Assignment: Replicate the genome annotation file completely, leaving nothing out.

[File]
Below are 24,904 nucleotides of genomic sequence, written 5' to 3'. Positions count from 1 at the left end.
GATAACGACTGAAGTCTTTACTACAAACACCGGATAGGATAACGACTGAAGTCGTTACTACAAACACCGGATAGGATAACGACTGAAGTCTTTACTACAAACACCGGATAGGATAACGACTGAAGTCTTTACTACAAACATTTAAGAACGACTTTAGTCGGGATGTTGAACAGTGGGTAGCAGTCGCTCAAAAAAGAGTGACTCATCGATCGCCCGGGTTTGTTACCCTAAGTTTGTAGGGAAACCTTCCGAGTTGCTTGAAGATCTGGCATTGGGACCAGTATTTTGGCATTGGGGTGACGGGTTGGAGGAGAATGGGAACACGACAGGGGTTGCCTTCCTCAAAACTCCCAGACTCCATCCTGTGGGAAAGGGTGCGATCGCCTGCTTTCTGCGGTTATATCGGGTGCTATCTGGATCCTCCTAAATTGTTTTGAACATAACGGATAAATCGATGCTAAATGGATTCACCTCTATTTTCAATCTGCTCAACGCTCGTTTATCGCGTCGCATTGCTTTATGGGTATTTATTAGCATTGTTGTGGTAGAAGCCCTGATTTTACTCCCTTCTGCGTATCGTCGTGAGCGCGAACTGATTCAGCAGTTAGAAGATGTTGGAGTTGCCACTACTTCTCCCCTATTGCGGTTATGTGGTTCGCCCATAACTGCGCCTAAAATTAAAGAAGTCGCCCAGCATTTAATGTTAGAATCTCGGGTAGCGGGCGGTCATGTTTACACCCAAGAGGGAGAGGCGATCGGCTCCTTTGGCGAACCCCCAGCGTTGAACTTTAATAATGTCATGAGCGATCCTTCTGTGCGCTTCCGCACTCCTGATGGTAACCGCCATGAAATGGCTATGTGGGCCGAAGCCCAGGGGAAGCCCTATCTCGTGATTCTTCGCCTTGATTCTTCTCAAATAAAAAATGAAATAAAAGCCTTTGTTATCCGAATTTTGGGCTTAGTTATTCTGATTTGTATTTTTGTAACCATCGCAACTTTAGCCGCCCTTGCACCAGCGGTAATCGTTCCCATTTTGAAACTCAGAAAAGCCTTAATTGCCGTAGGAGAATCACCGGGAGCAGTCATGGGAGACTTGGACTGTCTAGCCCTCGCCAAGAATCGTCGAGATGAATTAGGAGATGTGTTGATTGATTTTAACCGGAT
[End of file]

Below are 24,904 nucleotides of genomic sequence, written 5' to 3'. Positions count from 1 at the left end.
GATAACGACTGAAGTCTTTACTACAAACACCGGATAGGATAACGACTGAAGTCGTTACTACAAACACCGGATAGGATAACGACTGAAGTCTTTACTACAAACACCGGATAGGATAACGACTGAAGTCTTTACTACAAACATTTAAGAACGACTTTAGTCGGGATGTTGAACAGTGGGTAGCAGTCGCTCAAAAAAGAGTGACTCATCGATCGCCCGGGTTTGTTACCCTAAGTTTGTAGGGAAACCTTCCGAGTTGCTTGAAGATCTGGCATTGGGACCAGTATTTTGGCATTGGGGTGACGGGTTGGAGGAGAATGGGAACACGACAGGGGTTGCCTTCCTCAAAACTCCCAGACTCCATCCTGTGGGAAAGGGTGCGATCGCCTGCTTTCTGCGGTTATATCGGGTGCTATCTGGATCCTCCTAAATTGTTTTGAACATAACGGATAAATCGATGCTAAATGGATTCACCTCTATTTTCAATCTGCTCAACGCTCGTTTATCGCGTCGCATTGCTTTATGGGTATTTATTAGCATTGTTGTGGTAGAAGCCCTGATTTTACTCCCTTCTGCGTATCGTCGTGAGCGCGAACTGATTCAGCAGTTAGAAGATGTTGGAGTTGCCACTACTTCTCCCCTATTGCGGTTATGTGGTTCGCCCATAACTGCGCCTAAAATTAAAGAAGTCGCCCAGCATTTAATGTTAGAATCTCGGGTAGCGGGCGGTCATGTTTACACCCAAGAGGGAGAGGCGATCGGCTCCTTTGGCGAACCCCCAGCGTTGAACTTTAATAATGTCATGAGCGATCCTTCTGTGCGCTTCCGCACTCCTGATGGTAACCGCCATGAAATGGCTATGTGGGCCGAAGCCCAGGGGAAGCCCTATCTCGTGATTCTTCGCCTTGATTCTTCTCAAATAAAAAATGAAATAAAAGCCTTTGTTATCCGAATTTTGGGCTTAGTTATTCTGATTTGTATTTTTGTAACCATCGCAACTTTAGCCGCCCTTGCACCAGCGGTAATCGTTCCCATTTTGAAACTCAGAAAAGCCTTAATTGCCGTAGGAGAATCACCGGGAGCAGTCATGGGAGACTTGGACTGTCTAGCCCTCGCCAAGAATCGTCGAGATGAATTAGGAGATGTGTTGATTGATTTTAACCGGAT